the midst of what in less than twenty-four hours would be the Fair,
was to be seen a strange and piquant sight - namely, a group of three
white-tied, broad-brimmed dissenting ministers in earnest converse
with fat Mr Snaggs, the proprietor of Snaggs's - Snaggs's being the
town theatre, a wooden erection, generally called by patrons the
"Blood Tub," on account of its sanguinary programmes. On this occasion
Mr Snaggs and the dissenting ministers were for once in a way agreed.
They all objected to a certain feature of the Fair.....
Snaggs's objection was professional. He considered that he alone was
authorized to purvey drama to the town; he considered that among all
purveyors of drama he alone was respectable, the rest being upstarts,
poachers, and lewd fellows."
Bennett: Jock-at-a-Venture; The Death of Simon Fuge
"Well," said Big James, when they arrived at the playground, which
lay north of the covered Meat Market or Shambles, "it looks as if they
hadn't been able to make a start yet at the, Blood Tub." His tone was
marked by a calm, grand disdain, as of one entertainer talking about
The Blood Tub, otherwise known as Snaggs's, was the centre of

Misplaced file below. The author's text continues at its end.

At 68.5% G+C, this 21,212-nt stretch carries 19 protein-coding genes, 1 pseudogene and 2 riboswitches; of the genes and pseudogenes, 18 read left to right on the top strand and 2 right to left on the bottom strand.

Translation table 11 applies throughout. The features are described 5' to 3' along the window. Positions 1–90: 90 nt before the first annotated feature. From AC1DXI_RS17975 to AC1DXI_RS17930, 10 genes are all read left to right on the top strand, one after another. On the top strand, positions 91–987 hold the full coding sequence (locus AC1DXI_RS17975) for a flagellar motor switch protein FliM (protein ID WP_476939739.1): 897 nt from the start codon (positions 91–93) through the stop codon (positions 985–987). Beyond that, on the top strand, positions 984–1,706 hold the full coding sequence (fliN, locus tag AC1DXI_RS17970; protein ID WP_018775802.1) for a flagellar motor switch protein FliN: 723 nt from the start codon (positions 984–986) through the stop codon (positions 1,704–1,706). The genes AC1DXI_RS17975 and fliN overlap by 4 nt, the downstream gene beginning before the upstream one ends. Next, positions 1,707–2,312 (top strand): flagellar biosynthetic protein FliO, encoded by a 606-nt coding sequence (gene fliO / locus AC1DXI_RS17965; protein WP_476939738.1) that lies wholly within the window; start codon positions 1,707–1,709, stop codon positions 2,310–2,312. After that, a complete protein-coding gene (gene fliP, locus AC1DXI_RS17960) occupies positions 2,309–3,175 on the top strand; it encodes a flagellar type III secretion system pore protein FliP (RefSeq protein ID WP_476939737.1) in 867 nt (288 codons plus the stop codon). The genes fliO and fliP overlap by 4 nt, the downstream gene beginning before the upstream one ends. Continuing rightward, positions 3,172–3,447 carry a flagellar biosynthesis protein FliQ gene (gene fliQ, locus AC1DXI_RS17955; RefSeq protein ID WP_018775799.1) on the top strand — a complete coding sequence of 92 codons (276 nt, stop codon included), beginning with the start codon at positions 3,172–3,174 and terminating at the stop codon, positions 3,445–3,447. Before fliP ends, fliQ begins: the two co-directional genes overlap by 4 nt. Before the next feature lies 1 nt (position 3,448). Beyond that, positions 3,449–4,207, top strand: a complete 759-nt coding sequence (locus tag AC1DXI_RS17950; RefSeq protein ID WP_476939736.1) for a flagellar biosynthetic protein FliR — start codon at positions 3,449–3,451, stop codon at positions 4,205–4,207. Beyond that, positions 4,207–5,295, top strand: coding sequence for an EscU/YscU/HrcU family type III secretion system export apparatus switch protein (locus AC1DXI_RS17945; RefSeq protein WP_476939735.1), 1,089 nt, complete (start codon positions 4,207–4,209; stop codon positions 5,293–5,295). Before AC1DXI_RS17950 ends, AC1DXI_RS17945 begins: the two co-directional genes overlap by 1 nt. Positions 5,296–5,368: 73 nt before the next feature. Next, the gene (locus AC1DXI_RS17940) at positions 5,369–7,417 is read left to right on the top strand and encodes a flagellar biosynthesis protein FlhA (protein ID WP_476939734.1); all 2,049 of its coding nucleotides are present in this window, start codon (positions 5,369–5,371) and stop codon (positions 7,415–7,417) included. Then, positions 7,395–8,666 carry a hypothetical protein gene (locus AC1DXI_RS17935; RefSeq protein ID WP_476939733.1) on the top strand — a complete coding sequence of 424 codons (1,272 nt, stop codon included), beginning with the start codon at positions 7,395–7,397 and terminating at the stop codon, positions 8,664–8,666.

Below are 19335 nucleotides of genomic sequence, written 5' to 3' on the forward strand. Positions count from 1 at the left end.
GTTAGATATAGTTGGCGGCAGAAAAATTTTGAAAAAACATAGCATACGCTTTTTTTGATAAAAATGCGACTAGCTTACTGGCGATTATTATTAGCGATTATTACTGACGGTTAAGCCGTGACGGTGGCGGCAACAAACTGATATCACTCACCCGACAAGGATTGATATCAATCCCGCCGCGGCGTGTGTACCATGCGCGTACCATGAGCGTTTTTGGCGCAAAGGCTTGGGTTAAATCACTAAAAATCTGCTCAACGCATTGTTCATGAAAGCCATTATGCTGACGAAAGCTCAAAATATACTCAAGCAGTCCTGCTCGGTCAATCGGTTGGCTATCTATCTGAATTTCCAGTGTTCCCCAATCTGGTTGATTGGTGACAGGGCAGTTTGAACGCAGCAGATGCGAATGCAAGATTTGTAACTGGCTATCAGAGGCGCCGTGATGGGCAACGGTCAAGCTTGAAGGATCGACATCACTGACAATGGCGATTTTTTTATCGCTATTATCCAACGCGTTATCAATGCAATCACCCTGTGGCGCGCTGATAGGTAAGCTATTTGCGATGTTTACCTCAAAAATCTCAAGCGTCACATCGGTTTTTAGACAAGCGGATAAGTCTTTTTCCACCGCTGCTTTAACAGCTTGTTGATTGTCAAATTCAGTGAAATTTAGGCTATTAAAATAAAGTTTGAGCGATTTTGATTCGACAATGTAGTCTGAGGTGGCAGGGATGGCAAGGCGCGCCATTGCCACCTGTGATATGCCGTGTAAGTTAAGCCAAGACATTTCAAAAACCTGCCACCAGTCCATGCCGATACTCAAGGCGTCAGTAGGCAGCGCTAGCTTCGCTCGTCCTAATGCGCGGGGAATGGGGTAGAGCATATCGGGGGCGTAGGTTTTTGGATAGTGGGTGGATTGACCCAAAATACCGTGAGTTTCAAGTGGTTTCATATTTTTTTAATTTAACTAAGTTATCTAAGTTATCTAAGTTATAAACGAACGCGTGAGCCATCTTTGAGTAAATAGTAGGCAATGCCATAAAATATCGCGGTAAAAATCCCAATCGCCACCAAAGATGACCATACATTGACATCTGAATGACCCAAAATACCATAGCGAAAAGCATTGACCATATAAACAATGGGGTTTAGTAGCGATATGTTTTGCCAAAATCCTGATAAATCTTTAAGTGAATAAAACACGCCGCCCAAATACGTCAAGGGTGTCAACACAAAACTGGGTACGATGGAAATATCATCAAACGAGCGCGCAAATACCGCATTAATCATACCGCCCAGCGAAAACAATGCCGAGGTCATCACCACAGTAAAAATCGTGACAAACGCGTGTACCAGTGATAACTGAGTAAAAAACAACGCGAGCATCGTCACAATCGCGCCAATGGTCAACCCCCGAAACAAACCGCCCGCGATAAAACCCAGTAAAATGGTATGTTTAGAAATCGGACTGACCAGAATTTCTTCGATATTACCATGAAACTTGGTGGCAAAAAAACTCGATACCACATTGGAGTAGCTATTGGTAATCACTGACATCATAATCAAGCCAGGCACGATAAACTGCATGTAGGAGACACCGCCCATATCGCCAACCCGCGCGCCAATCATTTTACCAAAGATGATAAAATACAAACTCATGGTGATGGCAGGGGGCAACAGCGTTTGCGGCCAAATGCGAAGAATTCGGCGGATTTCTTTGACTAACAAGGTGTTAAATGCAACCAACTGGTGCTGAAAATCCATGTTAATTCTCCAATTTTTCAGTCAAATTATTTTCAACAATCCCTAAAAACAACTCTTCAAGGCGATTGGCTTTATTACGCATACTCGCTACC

nocturnal pleasure in Bursley. It stood almost on the very spot where
the jawbone of a whale had once lain, as a supreme natural curiosity.
It represented the softened manners which had developed out of the old
medievalism of the century. It had supplanted the bear-pit and the
cock-pit. It corresponded somewhat with the ideals symbolized by the
new Town Hall. In the tiny odorous beerhouses of all the undulating,
twisting, reddish streets that surrounded the contiguous open spaces
of Duck Bank, the playground, the market-place, and St. Luke's Square,
the folk no longer discussed eagerly what chance on Sunday morning the
municipal bear would have against five dogs. They had progressed as
far as a free library, boxing-gloves, rabbit-coursing, and the Blood
This last was a theatre with wooden sides and a canvas roof, and it
would hold quite a crowd of people. In front of it was a platform, and
an orchestra, lighted by oil flares that, as Big James and Edwin
approached, were gaining strength in the twilight."
Bennett: Clayhanger Book 1 Chapter 9